aftermath
Pakistani relatives gather around the bodies of blast victims after a suicide bomb attack near the Wagah border on Sunday.Arif Ali / Getty Images

The Pakistani government was aware of potential attacks at the Wagah border with India, sources have claimed.

It is believed that the Research and Analysis Wing – Pakistan's largest spy agency - had issued warnings of an imminent suicide attack targeting the evening flag ceremony at the Wagah border on 15 October, two weeks before a blast killed at least 55 people, anonymous sources told the Indian Express.

The warning came after Pakistan's Rangers enhanced their forces and put in place new defensive structures.

Inspector general of police Mushtaq Ahmad Sukhera said an 18-year-old suspected suicide bomber blew up his explosive jacket around 5.50 pm in a crowd, after he failed to gain entry into a secure area closer to the ceremony.

The explosion occurred in a car park about 500m from Wagah on Sunday (2 November), as people were leaving after watching the daily flag-lowering ceremony. The blast also left more than 100 people injured.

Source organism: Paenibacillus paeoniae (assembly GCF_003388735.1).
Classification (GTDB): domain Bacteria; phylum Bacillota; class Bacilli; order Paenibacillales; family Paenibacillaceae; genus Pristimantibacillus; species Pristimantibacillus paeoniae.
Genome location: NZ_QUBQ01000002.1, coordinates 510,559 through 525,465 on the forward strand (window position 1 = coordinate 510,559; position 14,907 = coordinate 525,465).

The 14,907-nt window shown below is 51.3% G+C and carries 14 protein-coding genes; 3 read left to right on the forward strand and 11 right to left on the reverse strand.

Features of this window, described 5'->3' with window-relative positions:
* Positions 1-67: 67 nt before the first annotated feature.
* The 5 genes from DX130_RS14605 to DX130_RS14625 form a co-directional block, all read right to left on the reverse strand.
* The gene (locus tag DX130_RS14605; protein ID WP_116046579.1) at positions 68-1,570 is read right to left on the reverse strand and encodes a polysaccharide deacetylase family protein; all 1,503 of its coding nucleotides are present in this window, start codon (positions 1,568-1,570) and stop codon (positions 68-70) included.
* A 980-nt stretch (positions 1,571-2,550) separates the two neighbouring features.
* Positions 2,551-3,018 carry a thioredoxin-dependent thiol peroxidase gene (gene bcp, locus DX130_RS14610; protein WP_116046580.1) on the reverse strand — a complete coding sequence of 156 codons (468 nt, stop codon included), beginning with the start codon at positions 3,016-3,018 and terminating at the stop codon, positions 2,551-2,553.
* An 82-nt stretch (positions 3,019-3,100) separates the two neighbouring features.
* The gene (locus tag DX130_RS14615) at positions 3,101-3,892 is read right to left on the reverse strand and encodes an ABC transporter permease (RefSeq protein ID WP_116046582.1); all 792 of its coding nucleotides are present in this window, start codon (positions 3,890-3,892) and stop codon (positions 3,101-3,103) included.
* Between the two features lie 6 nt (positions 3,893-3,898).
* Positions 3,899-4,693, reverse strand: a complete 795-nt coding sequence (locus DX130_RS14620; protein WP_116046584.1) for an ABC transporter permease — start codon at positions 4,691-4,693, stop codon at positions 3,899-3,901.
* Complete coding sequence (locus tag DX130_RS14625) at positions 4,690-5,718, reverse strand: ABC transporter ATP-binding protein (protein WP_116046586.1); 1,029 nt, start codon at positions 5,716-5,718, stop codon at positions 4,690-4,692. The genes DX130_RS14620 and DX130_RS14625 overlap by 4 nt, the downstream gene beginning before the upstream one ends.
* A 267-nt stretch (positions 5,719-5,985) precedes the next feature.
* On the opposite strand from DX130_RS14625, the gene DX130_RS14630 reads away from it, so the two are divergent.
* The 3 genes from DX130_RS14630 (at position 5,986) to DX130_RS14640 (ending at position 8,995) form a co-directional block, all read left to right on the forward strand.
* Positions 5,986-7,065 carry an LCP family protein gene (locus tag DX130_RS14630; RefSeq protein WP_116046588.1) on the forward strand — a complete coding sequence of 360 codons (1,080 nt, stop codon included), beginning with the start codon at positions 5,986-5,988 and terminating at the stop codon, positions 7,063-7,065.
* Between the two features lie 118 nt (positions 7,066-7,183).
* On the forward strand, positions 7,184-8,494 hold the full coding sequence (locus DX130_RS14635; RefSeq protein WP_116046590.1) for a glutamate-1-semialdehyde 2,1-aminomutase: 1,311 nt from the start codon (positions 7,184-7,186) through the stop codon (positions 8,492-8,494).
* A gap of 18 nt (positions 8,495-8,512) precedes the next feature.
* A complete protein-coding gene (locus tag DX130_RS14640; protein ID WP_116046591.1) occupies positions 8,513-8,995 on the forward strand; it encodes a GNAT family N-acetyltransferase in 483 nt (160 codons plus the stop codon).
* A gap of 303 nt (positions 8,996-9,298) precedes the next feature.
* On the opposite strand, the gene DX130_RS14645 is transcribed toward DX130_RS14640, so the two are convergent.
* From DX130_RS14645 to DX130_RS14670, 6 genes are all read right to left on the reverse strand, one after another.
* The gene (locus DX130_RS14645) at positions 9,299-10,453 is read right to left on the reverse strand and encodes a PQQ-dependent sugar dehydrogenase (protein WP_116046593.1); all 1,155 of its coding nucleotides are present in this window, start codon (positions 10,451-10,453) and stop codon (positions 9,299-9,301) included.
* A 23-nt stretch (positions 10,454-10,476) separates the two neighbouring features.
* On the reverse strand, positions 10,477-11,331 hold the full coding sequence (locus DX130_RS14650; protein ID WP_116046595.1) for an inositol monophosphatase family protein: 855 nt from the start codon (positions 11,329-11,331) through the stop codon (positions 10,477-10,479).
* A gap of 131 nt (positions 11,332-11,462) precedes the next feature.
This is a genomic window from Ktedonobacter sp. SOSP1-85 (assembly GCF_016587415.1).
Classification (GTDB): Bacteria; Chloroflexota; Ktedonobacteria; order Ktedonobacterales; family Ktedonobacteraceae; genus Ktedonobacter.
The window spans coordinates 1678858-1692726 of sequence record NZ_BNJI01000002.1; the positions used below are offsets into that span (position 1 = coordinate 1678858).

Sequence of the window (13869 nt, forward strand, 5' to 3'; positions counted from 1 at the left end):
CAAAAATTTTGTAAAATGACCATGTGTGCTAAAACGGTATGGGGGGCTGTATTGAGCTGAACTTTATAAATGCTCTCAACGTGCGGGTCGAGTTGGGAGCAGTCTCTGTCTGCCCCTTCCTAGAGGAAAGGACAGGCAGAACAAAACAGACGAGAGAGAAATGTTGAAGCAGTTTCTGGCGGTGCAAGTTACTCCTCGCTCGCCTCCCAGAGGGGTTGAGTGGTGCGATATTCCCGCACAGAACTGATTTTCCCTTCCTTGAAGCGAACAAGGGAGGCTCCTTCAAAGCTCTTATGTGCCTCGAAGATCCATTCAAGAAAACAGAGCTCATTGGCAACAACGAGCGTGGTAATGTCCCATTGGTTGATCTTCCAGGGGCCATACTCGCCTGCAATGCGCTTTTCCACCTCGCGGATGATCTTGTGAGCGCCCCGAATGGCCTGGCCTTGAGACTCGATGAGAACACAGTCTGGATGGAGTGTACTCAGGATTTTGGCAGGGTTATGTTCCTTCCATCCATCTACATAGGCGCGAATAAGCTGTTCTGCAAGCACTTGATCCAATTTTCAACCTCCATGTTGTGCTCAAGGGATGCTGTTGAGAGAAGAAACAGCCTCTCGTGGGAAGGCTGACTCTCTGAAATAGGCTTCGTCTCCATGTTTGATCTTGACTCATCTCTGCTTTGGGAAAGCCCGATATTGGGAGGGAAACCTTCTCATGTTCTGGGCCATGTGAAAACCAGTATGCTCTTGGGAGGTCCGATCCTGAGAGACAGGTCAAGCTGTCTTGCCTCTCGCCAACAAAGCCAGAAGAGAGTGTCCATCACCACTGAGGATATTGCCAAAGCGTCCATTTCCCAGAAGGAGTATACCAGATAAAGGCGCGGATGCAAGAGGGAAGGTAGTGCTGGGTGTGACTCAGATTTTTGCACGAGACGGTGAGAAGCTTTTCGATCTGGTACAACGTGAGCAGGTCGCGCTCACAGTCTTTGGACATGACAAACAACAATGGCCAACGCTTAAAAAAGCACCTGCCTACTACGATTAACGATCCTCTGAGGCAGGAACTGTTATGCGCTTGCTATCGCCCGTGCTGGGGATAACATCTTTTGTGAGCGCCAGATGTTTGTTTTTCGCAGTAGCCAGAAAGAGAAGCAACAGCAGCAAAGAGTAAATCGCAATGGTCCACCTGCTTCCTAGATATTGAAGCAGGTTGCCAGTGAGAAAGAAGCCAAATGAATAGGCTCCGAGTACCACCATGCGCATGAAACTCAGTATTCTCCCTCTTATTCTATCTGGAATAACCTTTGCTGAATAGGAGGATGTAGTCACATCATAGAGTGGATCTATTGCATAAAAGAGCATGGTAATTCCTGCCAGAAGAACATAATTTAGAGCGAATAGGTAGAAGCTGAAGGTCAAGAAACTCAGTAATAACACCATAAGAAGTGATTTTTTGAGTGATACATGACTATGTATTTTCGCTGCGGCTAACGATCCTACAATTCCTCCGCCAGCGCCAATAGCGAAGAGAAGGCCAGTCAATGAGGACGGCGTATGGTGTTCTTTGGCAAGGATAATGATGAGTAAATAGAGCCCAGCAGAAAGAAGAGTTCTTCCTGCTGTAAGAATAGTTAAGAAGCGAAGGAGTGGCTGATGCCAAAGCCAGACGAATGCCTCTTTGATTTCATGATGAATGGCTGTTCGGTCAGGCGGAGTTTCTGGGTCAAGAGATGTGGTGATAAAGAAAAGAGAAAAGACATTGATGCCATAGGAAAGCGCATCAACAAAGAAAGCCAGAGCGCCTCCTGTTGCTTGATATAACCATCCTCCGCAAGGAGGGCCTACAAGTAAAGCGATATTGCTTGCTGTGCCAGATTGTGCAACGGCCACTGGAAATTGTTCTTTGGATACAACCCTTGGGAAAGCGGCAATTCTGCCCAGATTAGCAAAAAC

Thousands of people gather in Wagah every day to watch an elaborate ceremony as the border closes.

India's Border Security Force and Pakistan agreed to suspend it on security grounds and to allow mourning.

Three terror groups claim responsibility

The Pakistani Taliban have claimed responsibility for the blast.

However, other two terror groups, Jundallah and Jamaat-ul-Ahrar, also claimed responsibility, with the latter saying more attacks are to be expected.

"We will soon release the video of this attack," Jamaat-ul-Ahrar's statement read. "This attack is the revenge of the killing of those innocent people who have been killed by Pakistan Army, particularly of those who have been killed in North Waziristan."

Investigations are ongoing.